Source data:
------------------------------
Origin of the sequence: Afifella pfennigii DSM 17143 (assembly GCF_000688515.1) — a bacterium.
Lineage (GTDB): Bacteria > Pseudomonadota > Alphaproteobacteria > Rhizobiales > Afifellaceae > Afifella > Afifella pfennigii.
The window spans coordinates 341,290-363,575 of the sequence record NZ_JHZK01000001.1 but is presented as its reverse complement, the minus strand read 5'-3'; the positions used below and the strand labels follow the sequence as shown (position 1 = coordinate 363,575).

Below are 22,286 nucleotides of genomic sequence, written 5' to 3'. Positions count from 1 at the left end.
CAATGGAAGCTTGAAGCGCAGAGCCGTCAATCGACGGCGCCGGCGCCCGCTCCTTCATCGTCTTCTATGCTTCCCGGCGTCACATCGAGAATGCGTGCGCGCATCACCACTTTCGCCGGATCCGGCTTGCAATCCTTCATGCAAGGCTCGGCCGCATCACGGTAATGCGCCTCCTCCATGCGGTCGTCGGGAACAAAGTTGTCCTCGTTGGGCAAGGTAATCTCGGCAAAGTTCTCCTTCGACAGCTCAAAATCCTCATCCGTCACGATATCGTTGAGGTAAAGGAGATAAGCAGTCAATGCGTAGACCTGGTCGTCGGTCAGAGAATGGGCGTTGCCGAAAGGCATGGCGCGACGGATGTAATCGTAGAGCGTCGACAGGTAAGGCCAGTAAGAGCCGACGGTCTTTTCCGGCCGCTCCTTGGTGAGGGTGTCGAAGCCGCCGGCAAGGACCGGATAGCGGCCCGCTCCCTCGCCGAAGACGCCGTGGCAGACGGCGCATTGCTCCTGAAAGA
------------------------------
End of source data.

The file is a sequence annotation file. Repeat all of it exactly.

Origin of the sequence: Afifella pfennigii DSM 17143 (assembly GCF_000688515.1) — a bacterium.
Lineage (GTDB): Bacteria > Pseudomonadota > Alphaproteobacteria > Rhizobiales > Afifellaceae > Afifella > Afifella pfennigii.
The window spans coordinates 341,290-363,575 of the sequence record NZ_JHZK01000001.1 but is presented as its reverse complement, the minus strand read 5'-3'; the positions used below and the strand labels follow the sequence as shown (position 1 = coordinate 363,575).

Below are 22,286 nucleotides of genomic sequence, written 5' to 3'. Positions count from 1 at the left end.
CAATGGAAGCTTGAAGCGCAGAGCCGTCAATCGACGGCGCCGGCGCCCGCTCCTTCATCGTCTTCTATGCTTCCCGGCGTCACATCGAGAATGCGTGCGCGCATCACCACTTTCGCCGGATCCGGCTTGCAATCCTTCATGCAAGGCTCGGCCGCATCACGGTAATGCGCCTCCTCCATGCGGTCGTCGGGAACAAAGTTGTCCTCGTTGGGCAAGGTAATCTCGGCAAAGTTCTCCTTCGACAGCTCAAAATCCTCATCCGTCACGATATCGTTGAGGTAAAGGAGATAAGCAGTCAATGCGTAGACCTGGTCGTCGGTCAGAGAATGGGCGTTGCCGAAAGGCATGGCGCGACGGATGTAATCGTAGAGCGTCGACAGGTAAGGCCAGTAAGAGCCGACGGTCTTTTCCGGCCGCTCCTTGGTGAGGGTGTCGAAGCCGCCGGCAAGGACCGGATAGCGGCCCGCTCCCTCGCCGAAGACGCCGTGGCAGACGGCGCATTGCTCCTGAAAGA